DNA analysis determined that both the canine tooth from the first Piltdown site and a molar tooth from the second site probably came from one orangutan related to the orangutans that now occupy Southwest Sarawak, Borneo. The shape and form of a molar tooth from the second Piltdown site was also found to have originated from the other side of a jawbone that had been planted in the first site.
"Our work shows that a century on, we can add a new chapter to the Piltdown story through new investigative techniques," senior author Chris Stringer, a human origins expert at the Natural History Museum, said. "For example, we found surprising evidence that the forger had even removed the molars in order to modify them, and had then replaced them in the jawbone."
3D x-ray imaging further showed that many of the bones and a tooth were filled with Piltdown gravel. The openings in the "remains" were plugged with small pebbles, while holes in the skull were filled with the same dental putty used to reset the teeth in the jaw, and to reconstruct one of the teeth that fell apart while it was being ground down.
Stringer and his colleagues believe that, because of the identified consistency in the manner that the fraud fossils were crafted, Dawson was the perpetrator.
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"A single forger was at hand here," De Groote said. "Dawson definitely had the connections to acquire the specimens, the skills and means to do this himself. Whether he had a technician carry out the work is unclear, but we believe he was the mastermind behind all the finds."
As for why Sir Doyle was ruled out, she explained, "It is highly doubtful that Sir Arthur Conan Doyle was involved. He lived nearby and Dawson may have been inspired by his books. Who knows? But Sir Arthur Conan Doyle would not have had the knowledge to carry this out."
Intriguingly, Dawson's highly successful younger brother, Arthur Trevor, received a knighthood and public acclaim in November 1909, not too long before the great public unveiling of Piltdown Man. Dawson's wife Hélène wrote a letter on December 28 of that year to the Home Secretary Herbert Gladstone, asking that her husband's scientific work be acknowledged because "he is entitled to some recognition."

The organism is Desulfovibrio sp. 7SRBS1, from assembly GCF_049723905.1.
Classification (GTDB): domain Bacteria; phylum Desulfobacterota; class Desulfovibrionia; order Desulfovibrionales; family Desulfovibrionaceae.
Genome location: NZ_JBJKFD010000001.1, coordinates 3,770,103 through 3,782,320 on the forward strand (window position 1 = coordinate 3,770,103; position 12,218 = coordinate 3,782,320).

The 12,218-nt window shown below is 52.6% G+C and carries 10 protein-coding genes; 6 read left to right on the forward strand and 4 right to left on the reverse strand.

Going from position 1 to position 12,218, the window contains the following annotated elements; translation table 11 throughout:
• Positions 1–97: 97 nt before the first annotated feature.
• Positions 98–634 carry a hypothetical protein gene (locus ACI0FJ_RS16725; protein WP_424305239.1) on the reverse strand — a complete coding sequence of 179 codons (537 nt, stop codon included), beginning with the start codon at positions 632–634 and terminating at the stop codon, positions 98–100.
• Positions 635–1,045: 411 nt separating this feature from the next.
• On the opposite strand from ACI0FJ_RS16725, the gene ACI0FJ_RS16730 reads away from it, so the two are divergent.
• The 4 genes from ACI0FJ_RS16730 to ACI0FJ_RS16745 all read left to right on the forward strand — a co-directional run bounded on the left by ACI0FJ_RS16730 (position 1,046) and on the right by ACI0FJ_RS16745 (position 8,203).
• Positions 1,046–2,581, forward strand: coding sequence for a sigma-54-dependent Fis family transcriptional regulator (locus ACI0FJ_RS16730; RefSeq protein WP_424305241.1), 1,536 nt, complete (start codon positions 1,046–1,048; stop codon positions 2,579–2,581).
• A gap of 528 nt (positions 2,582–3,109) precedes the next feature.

It appears that Dawson might have started off as an ambitious scientist, did not achieve his career goals, became bitter and disillusioned, and then turned to a life of fraud, which proved to turn things around for the better for him.
At least 38 forgeries are now associated with Dawson.
"If he hadn't given in to this dark side of himself that wanted fame and fooled scientists, he could have been a well-established scientist," De Groote said.
Stephen Donovan, a professor at the Naturalis Biodiversity Center who has also extensively studied Piltdown Man said, "People have been saying for years that Dawson couldn't have done it, he was an amateur, he didn't have the resources or know-how, most of which isn't true and none of which is relevant. He was a serial scientific forger, talented at what he did and Piltdown Man was his greatest forgery, fooling the entire British paleoanthropological community. We should, in truth, marvel at his unique suite of abilities that enabled him to be so successful."
Donovan added that the new research offers "a fine example of applying new techniques to old specimens. If we didn't preserve specimens in museums, such studies would not be possible."
Dawson died 100 years ago this month. Piltdown Man is still kept at the Natural History Museum.
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